Objective: Effective communication between patients and clinicians is an essential aspect of supportive care for cancer patients, however many patients find this communication is inadequate. This study examined cancer patients' perception of communication with their clinician during a supportive care screening and discussion process and the ways in which this process assisted communication.
Methods: One hundred and fifty-four patients undertaking treatment for cancer in chemotherapy, radiotherapy and surgical units in six hospitals in Australia participated in a formal supportive care screening, discussion and referral process and were interviewed about their experiences.
Results: The majority of patients interviewed felt that the process enhanced communication by encouraging them to reflect on their needs, assisting them to initiate a discussion with the clinician, validating their needs, encouraging them to seek help and support and focusing clinician attention on unmet needs.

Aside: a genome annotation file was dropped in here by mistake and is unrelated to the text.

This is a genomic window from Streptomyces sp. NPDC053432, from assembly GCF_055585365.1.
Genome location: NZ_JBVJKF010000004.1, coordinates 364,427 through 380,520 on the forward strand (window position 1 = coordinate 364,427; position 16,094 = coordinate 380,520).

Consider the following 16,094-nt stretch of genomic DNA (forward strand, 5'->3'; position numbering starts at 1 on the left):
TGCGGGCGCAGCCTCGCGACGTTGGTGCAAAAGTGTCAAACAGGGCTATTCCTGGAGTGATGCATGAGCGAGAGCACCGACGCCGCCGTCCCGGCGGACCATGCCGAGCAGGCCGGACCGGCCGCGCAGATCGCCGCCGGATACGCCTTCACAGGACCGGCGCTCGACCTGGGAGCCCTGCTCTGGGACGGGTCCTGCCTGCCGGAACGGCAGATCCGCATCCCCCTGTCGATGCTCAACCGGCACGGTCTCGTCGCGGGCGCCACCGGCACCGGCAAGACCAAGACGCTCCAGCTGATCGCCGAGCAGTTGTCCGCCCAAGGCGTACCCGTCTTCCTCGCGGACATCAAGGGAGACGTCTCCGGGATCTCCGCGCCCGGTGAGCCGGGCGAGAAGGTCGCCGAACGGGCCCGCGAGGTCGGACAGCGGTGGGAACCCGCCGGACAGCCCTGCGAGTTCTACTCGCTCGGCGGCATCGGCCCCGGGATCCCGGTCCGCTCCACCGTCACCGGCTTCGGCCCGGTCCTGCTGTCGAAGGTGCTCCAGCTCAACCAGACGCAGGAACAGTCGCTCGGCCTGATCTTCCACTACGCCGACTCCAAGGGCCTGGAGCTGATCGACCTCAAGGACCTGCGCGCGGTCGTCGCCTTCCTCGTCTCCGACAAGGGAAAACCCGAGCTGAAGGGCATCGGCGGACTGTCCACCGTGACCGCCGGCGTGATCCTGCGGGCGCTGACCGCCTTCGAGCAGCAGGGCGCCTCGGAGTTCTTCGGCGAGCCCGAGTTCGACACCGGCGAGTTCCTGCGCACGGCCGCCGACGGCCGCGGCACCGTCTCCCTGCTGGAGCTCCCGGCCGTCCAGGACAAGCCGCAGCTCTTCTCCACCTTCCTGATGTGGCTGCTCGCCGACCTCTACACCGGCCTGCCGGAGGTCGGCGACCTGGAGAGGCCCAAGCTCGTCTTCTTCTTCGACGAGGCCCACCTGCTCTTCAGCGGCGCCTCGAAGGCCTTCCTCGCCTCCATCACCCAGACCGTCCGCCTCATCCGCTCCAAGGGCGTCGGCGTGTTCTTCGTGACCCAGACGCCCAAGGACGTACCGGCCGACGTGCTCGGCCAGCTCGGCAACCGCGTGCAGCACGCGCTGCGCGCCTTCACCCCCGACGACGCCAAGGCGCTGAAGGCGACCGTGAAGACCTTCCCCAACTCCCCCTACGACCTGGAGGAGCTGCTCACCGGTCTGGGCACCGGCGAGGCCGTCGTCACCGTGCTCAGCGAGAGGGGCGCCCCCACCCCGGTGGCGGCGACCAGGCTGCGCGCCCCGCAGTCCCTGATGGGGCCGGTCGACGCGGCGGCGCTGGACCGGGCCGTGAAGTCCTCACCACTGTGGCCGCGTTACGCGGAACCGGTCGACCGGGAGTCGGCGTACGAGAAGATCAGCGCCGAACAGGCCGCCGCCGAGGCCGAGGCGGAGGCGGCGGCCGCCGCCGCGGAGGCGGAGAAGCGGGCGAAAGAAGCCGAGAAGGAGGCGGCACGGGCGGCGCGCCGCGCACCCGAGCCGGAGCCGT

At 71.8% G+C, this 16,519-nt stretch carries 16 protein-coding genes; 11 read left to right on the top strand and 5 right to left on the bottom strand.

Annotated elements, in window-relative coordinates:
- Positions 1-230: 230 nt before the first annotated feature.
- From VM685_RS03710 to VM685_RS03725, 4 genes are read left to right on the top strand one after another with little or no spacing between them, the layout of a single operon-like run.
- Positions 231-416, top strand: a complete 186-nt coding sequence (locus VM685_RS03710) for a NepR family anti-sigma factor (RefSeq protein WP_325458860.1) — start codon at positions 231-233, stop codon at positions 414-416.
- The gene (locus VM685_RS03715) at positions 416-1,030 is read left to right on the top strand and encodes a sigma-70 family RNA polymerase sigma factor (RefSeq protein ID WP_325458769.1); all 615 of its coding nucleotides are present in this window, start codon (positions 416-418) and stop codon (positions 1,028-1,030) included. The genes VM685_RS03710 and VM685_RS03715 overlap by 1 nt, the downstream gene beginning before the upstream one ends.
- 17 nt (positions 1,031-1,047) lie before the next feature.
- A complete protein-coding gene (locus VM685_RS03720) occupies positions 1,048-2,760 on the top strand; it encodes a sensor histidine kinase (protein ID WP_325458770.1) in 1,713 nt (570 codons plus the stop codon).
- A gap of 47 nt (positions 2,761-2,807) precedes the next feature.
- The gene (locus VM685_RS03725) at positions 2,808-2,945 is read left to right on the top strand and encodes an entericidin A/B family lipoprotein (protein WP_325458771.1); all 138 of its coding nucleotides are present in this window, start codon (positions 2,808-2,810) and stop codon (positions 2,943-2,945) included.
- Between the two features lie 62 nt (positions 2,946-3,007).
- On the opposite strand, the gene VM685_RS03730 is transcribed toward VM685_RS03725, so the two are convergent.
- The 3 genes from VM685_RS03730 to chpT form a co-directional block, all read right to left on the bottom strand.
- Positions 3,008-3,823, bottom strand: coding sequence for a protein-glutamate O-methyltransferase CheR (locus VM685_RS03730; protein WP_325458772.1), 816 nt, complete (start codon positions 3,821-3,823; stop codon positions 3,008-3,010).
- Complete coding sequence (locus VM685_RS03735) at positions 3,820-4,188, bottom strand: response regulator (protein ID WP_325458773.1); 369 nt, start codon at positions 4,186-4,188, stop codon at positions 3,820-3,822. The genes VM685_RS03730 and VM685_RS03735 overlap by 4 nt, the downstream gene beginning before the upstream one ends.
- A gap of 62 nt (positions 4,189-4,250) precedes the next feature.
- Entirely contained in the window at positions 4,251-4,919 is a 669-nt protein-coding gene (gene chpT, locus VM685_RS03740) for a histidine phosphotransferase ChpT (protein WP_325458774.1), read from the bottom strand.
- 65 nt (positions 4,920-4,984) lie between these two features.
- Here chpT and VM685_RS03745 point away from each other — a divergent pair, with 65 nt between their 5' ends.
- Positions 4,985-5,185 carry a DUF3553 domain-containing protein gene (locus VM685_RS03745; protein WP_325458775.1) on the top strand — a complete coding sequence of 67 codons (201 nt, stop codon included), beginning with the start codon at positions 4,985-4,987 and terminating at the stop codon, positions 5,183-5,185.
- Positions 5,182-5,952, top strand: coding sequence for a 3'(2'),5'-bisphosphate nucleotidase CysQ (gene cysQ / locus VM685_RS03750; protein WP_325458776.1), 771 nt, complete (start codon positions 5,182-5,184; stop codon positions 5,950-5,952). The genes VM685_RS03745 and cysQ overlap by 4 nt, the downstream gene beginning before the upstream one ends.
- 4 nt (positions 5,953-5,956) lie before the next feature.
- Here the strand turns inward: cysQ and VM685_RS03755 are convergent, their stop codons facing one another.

Conclusion: Patients perceived the formal process of supportive care improved communication between themselves and their clinicians.
Practice implications: Undertaking a patient-centred process of supportive care can assist clinicians to meet the unmet needs of patients with cancer and can increase patient satisfaction.
Copyright © 2011 Elsevier Ireland Ltd. All rights reserved.